The online play once again is available, although from my experiences with it, it’s hard to find match-ups with people who either don’t exploit stupid Superstar tricks, or games that don’t have a little bit of lag. With friends who have moved away, though, it’s a great way to keep your NBA Live traditions going strong.

Dynasty Mode

Of course, what would any sports game be without a dynasty or franchise mode? For the most part, once again the dynasty mode in NBA Live works well. The new Superstar abilities add a new dimension, allowing you to shape your rookie scrubs into the next big thing in the NBA. Nothing is more satisfying than at the end of the season seeing the guy you took in the last round of the draft suddenly improve enough to be able to have a superstar ability. The player evolution makes the dynasty worth playing at some points.

This time around, you can also hire assistant coaches and trainers to help impact your team’s evolution. Want to increase the chances of your players turning into Stoppers? Hire a trainer specializing in defense. Want to increase your shooters chances to become Scorers? Hire an offensive-minded assistant. You can even hire trainers specializing in athletics to increase your overall health and performance. This new addition helps make it even more fun to create your own dynasty, and finally lets you change the direction current teams are headed in without trading away all of their current players. I was able to take my favorite team (the Sacramento Kings), and start developing them so that a few of my later draft picks evolved into one of the best pairs of outside defenders in the league. All while keeping Peja and Bibby, who are notorious for their spotty defense.

Of course, it still isn’t perfect. One of the things I don’t know why they didn’t change is the inability to fire or hire a new head coach. So, while you may be able to build your own coaching staff, it looks like you’ll be stuck with whatever the team’s current coach is for the next couple of decades. What real NBA coaches wouldn’t give to have that kind of job security...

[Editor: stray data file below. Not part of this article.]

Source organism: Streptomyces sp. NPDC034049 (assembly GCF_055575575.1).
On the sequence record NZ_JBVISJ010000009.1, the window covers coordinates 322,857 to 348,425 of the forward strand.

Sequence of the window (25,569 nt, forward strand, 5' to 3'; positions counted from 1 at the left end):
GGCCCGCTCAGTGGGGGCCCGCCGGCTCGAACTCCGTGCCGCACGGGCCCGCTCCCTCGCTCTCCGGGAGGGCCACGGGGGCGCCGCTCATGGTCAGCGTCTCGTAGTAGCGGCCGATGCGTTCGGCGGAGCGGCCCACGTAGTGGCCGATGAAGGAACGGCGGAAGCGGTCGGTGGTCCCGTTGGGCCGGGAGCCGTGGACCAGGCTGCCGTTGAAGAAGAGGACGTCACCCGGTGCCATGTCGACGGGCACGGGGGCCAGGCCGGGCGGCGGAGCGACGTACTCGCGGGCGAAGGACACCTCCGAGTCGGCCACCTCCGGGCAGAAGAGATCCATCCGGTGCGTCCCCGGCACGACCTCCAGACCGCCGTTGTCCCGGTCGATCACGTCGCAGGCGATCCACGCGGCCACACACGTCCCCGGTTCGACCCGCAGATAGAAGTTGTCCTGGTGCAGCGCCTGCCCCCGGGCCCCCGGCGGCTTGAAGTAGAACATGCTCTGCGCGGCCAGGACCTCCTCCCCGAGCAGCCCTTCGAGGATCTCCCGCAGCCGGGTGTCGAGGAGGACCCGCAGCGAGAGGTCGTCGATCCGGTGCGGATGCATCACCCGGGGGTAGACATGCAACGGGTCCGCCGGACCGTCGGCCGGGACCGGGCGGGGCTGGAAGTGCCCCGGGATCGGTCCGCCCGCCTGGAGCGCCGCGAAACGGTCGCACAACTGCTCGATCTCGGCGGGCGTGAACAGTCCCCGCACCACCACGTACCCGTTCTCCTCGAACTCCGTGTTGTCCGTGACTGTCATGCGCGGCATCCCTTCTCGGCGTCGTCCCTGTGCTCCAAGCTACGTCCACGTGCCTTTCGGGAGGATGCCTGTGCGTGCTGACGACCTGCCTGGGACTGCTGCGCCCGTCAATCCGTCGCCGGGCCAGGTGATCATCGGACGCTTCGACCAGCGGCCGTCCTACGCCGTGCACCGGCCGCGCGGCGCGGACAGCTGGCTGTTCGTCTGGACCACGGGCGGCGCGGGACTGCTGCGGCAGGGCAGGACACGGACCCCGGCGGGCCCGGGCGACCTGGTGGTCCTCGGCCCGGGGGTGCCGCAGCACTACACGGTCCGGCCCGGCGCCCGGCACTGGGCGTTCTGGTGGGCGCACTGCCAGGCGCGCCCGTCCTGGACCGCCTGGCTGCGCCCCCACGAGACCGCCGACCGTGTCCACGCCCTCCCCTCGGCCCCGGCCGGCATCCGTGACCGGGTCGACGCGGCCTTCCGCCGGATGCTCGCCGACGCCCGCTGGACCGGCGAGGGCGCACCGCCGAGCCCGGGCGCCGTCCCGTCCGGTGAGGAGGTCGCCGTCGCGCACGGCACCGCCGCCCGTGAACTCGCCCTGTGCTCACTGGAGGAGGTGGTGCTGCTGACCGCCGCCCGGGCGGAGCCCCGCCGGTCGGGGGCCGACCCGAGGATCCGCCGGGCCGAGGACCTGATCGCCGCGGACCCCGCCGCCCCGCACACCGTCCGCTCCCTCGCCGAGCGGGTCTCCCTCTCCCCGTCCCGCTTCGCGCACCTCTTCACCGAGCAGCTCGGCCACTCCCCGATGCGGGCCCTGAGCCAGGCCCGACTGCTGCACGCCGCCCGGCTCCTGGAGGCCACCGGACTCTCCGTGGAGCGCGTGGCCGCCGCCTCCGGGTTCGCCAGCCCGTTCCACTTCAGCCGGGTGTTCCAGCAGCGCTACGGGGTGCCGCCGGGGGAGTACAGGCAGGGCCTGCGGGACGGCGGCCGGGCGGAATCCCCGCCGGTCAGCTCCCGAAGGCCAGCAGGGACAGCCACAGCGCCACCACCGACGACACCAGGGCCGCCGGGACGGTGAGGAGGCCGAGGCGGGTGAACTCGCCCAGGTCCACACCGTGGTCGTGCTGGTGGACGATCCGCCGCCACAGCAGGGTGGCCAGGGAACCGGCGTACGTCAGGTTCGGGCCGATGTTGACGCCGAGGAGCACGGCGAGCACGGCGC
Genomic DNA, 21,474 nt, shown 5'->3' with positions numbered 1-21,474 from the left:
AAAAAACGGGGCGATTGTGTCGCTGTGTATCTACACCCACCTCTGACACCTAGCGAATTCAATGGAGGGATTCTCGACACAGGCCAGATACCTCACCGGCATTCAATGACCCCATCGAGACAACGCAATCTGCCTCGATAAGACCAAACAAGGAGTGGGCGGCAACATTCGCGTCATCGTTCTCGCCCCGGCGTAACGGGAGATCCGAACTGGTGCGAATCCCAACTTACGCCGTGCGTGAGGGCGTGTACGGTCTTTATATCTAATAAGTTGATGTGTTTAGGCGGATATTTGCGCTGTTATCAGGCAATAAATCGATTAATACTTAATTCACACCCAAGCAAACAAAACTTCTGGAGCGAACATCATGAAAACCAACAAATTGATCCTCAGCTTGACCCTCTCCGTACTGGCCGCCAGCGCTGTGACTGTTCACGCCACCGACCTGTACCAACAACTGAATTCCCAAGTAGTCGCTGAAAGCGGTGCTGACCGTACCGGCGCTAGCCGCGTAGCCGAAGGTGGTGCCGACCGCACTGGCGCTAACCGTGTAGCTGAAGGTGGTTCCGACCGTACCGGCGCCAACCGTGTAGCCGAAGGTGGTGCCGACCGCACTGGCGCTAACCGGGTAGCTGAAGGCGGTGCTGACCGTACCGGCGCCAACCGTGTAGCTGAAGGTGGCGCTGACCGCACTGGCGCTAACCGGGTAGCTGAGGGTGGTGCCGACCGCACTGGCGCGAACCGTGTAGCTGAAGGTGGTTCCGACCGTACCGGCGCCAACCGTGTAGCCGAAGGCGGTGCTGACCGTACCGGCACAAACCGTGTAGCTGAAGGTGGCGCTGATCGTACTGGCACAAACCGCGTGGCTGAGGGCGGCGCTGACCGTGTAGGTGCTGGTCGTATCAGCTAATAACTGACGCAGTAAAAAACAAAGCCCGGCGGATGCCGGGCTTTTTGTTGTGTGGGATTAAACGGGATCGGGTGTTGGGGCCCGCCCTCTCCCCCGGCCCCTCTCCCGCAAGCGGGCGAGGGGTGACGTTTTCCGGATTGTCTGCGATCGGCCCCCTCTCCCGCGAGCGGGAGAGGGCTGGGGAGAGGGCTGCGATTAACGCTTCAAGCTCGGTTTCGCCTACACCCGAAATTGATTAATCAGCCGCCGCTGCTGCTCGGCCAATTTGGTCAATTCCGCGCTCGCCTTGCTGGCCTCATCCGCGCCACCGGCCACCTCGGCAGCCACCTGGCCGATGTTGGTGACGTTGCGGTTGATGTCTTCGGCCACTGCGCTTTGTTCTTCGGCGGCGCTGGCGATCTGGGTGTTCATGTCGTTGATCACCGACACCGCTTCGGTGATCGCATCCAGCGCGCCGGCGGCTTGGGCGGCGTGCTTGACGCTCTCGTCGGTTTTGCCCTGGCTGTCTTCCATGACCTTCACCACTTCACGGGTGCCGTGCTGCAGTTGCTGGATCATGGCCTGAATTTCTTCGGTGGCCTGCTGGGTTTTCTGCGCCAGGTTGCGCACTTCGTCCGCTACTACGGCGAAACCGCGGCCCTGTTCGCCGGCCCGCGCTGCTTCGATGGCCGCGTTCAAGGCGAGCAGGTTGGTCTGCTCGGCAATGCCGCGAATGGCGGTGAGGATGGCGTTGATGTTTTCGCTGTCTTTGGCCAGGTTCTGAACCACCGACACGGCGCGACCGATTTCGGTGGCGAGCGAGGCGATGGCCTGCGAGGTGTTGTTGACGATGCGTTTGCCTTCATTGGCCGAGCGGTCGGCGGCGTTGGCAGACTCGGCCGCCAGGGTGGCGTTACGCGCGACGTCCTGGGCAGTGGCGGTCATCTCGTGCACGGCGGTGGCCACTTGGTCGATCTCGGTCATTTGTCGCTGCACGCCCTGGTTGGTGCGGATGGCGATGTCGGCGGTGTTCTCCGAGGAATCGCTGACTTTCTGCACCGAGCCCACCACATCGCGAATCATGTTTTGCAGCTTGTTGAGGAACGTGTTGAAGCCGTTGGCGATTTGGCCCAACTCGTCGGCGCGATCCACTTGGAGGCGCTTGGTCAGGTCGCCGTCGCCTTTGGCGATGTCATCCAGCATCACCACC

Once again, NBA Live 2006 has the All-Star Weekend. The dunk contest is mostly the same thing as last year’s installment, albeit with a few new animations and moves. And of course, there’s the always entertaining three-point shootout. When I got the game, one of my biggest joys was seeing you could compete in the All-Star Weekend online with friends. But I learned to my dismay you can only compete against one opponent at a time. Just another good idea which EA didn’t take advantage of.


The graphics in NBA Live 2006 are the best we’ve seen yet in the EA Sports series. With their new graphics engine, players look more realistic than ever. Unfortunately, the NBA 2k series is once again leaps and bounds ahead of NBA Live, so while the graphics are improved greatly, they already look dated. If you own the Xbox version, it’s a big help because of the improved power of the Xbox console over that of the PS2. They still may not be the best graphics out there, but at least it doesn’t feel like you’re comparing a Sega Saturn game to a modern console graphics-wise. But either way, expect to feel a twinge of jealousy when you watch a friend playing NBA 2k6 and see how realistic the graphics look in comparison.

The little things help make up for it, though. Unlike in past games, players actually sport a high level of emotion like you would see at a real NBA game. Did you just make an awesome pass which led to a dunk? Your players will celebrate. Did you give up a big dunk? You can see your guy sulking under the hoop. And the unique Superstar animations are incredibly well done and fluid, adding just another level of realism.

Once again, though, the physics just don’t work out very well. Sure, they bump better than ever. But like the past few NBA Live games, players just don’t feel like they’re moving realistically. Anyone who has played basketball or sports knows what it looks like when you run, jog, sprint, etc., but in NBA Live 2006 all that changes (for the most part) is that your player moves faster. Sometimes, it even looks like your player is sliding more than running around.